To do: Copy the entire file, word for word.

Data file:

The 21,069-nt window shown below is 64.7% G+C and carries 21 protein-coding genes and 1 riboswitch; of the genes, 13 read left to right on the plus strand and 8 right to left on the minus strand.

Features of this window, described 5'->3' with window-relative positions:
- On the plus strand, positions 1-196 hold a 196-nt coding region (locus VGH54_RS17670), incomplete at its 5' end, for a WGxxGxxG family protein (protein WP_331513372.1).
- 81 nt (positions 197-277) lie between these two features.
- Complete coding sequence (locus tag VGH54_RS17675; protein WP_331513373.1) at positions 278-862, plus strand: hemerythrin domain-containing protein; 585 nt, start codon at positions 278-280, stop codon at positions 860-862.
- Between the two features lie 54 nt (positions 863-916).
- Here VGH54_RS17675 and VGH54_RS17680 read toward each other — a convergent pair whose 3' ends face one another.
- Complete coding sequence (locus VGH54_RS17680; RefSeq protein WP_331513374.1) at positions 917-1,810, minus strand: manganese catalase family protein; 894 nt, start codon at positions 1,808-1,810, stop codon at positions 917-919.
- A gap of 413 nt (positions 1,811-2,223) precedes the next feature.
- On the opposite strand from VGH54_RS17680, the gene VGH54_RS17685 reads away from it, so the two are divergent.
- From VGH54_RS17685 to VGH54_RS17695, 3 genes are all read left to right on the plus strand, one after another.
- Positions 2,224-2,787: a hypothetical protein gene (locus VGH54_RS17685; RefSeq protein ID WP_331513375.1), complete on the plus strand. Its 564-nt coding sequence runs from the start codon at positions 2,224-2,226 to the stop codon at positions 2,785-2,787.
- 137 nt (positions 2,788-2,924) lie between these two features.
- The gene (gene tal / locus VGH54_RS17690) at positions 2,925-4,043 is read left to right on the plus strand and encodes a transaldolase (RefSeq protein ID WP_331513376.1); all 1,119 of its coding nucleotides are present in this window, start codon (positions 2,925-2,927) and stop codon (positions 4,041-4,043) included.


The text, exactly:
The 21,069-nt window shown below is 64.7% G+C and carries 21 protein-coding genes and 1 riboswitch; of the genes, 13 read left to right on the plus strand and 8 right to left on the minus strand.

Features of this window, described 5'->3' with window-relative positions:
- On the plus strand, positions 1-196 hold a 196-nt coding region (locus VGH54_RS17670), incomplete at its 5' end, for a WGxxGxxG family protein (protein WP_331513372.1).
- 81 nt (positions 197-277) lie between these two features.
- Complete coding sequence (locus tag VGH54_RS17675; protein WP_331513373.1) at positions 278-862, plus strand: hemerythrin domain-containing protein; 585 nt, start codon at positions 278-280, stop codon at positions 860-862.
- Between the two features lie 54 nt (positions 863-916).
- Here VGH54_RS17675 and VGH54_RS17680 read toward each other — a convergent pair whose 3' ends face one another.
- Complete coding sequence (locus VGH54_RS17680; RefSeq protein WP_331513374.1) at positions 917-1,810, minus strand: manganese catalase family protein; 894 nt, start codon at positions 1,808-1,810, stop codon at positions 917-919.
- A gap of 413 nt (positions 1,811-2,223) precedes the next feature.
- On the opposite strand from VGH54_RS17680, the gene VGH54_RS17685 reads away from it, so the two are divergent.
- From VGH54_RS17685 to VGH54_RS17695, 3 genes are all read left to right on the plus strand, one after another.
- Positions 2,224-2,787: a hypothetical protein gene (locus VGH54_RS17685; RefSeq protein ID WP_331513375.1), complete on the plus strand. Its 564-nt coding sequence runs from the start codon at positions 2,224-2,226 to the stop codon at positions 2,785-2,787.
- 137 nt (positions 2,788-2,924) lie between these two features.
- The gene (gene tal / locus VGH54_RS17690) at positions 2,925-4,043 is read left to right on the plus strand and encodes a transaldolase (RefSeq protein ID WP_331513376.1); all 1,119 of its coding nucleotides are present in this window, start codon (positions 2,925-2,927) and stop codon (positions 4,041-4,043) included.